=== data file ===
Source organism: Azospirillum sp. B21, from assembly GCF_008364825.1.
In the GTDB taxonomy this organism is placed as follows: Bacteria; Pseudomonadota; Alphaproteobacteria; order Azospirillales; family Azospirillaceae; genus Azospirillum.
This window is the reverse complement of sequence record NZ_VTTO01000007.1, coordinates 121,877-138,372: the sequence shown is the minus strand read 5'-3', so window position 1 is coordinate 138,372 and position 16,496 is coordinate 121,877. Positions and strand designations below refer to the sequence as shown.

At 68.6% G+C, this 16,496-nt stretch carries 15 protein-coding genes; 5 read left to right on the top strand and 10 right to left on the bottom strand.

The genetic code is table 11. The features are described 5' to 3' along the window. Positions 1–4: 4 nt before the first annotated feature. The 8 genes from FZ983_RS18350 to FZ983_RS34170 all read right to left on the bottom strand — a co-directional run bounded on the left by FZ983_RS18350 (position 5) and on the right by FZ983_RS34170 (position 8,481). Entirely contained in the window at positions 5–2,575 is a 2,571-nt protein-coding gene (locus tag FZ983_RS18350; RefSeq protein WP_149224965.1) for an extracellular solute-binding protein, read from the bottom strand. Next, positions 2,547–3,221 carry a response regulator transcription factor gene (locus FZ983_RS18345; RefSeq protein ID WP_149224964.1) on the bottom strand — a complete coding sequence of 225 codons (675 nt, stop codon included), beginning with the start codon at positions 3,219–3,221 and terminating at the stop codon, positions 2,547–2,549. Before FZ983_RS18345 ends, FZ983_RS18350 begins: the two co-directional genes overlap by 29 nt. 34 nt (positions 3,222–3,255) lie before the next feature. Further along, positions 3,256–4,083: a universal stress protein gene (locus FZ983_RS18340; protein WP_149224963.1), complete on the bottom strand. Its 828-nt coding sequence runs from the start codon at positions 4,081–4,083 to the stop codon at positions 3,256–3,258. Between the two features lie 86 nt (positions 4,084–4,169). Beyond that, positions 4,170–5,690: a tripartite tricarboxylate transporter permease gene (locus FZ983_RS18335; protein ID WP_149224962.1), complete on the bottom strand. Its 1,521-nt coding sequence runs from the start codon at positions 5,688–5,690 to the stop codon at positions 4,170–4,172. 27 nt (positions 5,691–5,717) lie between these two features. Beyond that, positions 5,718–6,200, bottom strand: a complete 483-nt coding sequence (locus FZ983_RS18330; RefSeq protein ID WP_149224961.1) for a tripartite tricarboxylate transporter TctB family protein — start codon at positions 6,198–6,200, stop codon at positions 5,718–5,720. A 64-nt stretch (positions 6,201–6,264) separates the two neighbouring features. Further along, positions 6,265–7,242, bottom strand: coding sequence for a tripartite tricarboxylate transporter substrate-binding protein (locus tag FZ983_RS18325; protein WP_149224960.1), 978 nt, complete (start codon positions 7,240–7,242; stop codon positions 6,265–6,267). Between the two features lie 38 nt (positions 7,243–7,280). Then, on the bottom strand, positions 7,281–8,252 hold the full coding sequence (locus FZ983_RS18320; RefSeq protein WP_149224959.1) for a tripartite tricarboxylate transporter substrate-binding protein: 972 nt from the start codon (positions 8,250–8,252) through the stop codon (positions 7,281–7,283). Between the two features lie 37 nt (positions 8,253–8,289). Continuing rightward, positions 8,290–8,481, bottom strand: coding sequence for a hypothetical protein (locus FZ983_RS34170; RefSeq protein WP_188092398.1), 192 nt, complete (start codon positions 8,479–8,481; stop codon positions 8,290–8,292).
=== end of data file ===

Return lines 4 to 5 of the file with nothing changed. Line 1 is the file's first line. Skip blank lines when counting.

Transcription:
At 68.6% G+C, this 16,496-nt stretch carries 15 protein-coding genes; 5 read left to right on the top strand and 10 right to left on the bottom strand.

The genetic code is table 11. The features are described 5' to 3' along the window. Positions 1–4: 4 nt before the first annotated feature. The 8 genes from FZ983_RS18350 to FZ983_RS34170 all read right to left on the bottom strand — a co-directional run bounded on the left by FZ983_RS18350 (position 5) and on the right by FZ983_RS34170 (position 8,481). Entirely contained in the window at positions 5–2,575 is a 2,571-nt protein-coding gene (locus tag FZ983_RS18350; RefSeq protein WP_149224965.1) for an extracellular solute-binding protein, read from the bottom strand. Next, positions 2,547–3,221 carry a response regulator transcription factor gene (locus FZ983_RS18345; RefSeq protein ID WP_149224964.1) on the bottom strand — a complete coding sequence of 225 codons (675 nt, stop codon included), beginning with the start codon at positions 3,219–3,221 and terminating at the stop codon, positions 2,547–2,549. Before FZ983_RS18345 ends, FZ983_RS18350 begins: the two co-directional genes overlap by 29 nt. 34 nt (positions 3,222–3,255) lie before the next feature. Further along, positions 3,256–4,083: a universal stress protein gene (locus FZ983_RS18340; protein WP_149224963.1), complete on the bottom strand. Its 828-nt coding sequence runs from the start codon at positions 4,081–4,083 to the stop codon at positions 3,256–3,258. Between the two features lie 86 nt (positions 4,084–4,169). Beyond that, positions 4,170–5,690: a tripartite tricarboxylate transporter permease gene (locus FZ983_RS18335; protein ID WP_149224962.1), complete on the bottom strand. Its 1,521-nt coding sequence runs from the start codon at positions 5,688–5,690 to the stop codon at positions 4,170–4,172. 27 nt (positions 5,691–5,717) lie between these two features. Beyond that, positions 5,718–6,200, bottom strand: a complete 483-nt coding sequence (locus FZ983_RS18330; RefSeq protein ID WP_149224961.1) for a tripartite tricarboxylate transporter TctB family protein — start codon at positions 6,198–6,200, stop codon at positions 5,718–5,720. A 64-nt stretch (positions 6,201–6,264) separates the two neighbouring features. Further along, positions 6,265–7,242, bottom strand: coding sequence for a tripartite tricarboxylate transporter substrate-binding protein (locus tag FZ983_RS18325; protein WP_149224960.1), 978 nt, complete (start codon positions 7,240–7,242; stop codon positions 6,265–6,267). Between the two features lie 38 nt (positions 7,243–7,280). Then, on the bottom strand, positions 7,281–8,252 hold the full coding sequence (locus FZ983_RS18320; RefSeq protein WP_149224959.1) for a tripartite tricarboxylate transporter substrate-binding protein: 972 nt from the start codon (positions 8,250–8,252) through the stop codon (positions 7,281–7,283). Between the two features lie 37 nt (positions 8,253–8,289). Continuing rightward, positions 8,290–8,481, bottom strand: coding sequence for a hypothetical protein (locus FZ983_RS34170; RefSeq protein WP_188092398.1), 192 nt, complete (start codon positions 8,479–8,481; stop codon positions 8,290–8,292).